Why We Love Apache Flink

Latency has become more and more important as the processing capacities are increasing. Nowadays, companies have realized that the value of information is higher in the moment when the creation of data occurs and therefore need a real-time processing system.

Flink has adopted a continuous flow, operator-based streaming model. Flink processes data as true streams with built-in backpressure, i.e., data elements are immediately “pipelined. This also allows performing flexible window operations.
Flink streaming supports event time and out of order streams as well as extremely flexible windowing semantic out of the box.
Flink has built in fault tolerance and high availability; support for master failover eliminates single point of failure while lightweight distributed snapshots enable stronger consistency.
Flink streaming achieves high throughput rates and low latency. Here is a real world streaming benchmark conducted by Yahoo! Engineering comparing Storm, Flink and Spark.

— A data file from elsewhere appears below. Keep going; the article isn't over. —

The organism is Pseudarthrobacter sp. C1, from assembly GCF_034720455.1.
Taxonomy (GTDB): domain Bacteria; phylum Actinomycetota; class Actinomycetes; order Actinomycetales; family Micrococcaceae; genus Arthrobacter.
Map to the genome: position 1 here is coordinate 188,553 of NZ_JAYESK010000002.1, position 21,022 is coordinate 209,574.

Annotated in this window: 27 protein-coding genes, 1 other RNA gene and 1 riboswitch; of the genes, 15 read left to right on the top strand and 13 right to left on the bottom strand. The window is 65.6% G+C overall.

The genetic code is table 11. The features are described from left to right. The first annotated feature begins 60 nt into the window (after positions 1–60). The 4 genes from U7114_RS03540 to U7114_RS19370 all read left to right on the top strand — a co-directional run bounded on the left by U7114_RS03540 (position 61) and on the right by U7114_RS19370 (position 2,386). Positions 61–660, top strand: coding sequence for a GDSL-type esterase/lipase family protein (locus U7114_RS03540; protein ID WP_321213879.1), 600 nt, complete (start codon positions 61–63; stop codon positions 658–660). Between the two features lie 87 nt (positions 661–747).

Flink is a streaming engine that also supports batch processing. Stream and batch are not different; batch processes are streaming processes that work on bound data as opposed to unbound data.
Flink offers a wide ecosystem of libraries with high-level API for Relational Data Processing, Machine Learning, Graph Analytics and Complex Event Processing.
Flink is well integrated with many other projects such as Kafka, Hadoop, Cassandra, Alluxio and more.
We at Radicalbit use Flink; we’ve made few contributions to the code base in the last few months and we are planning to commit even more.
We believe Flink is a great technology that will definitely find its space in this ever crowded market.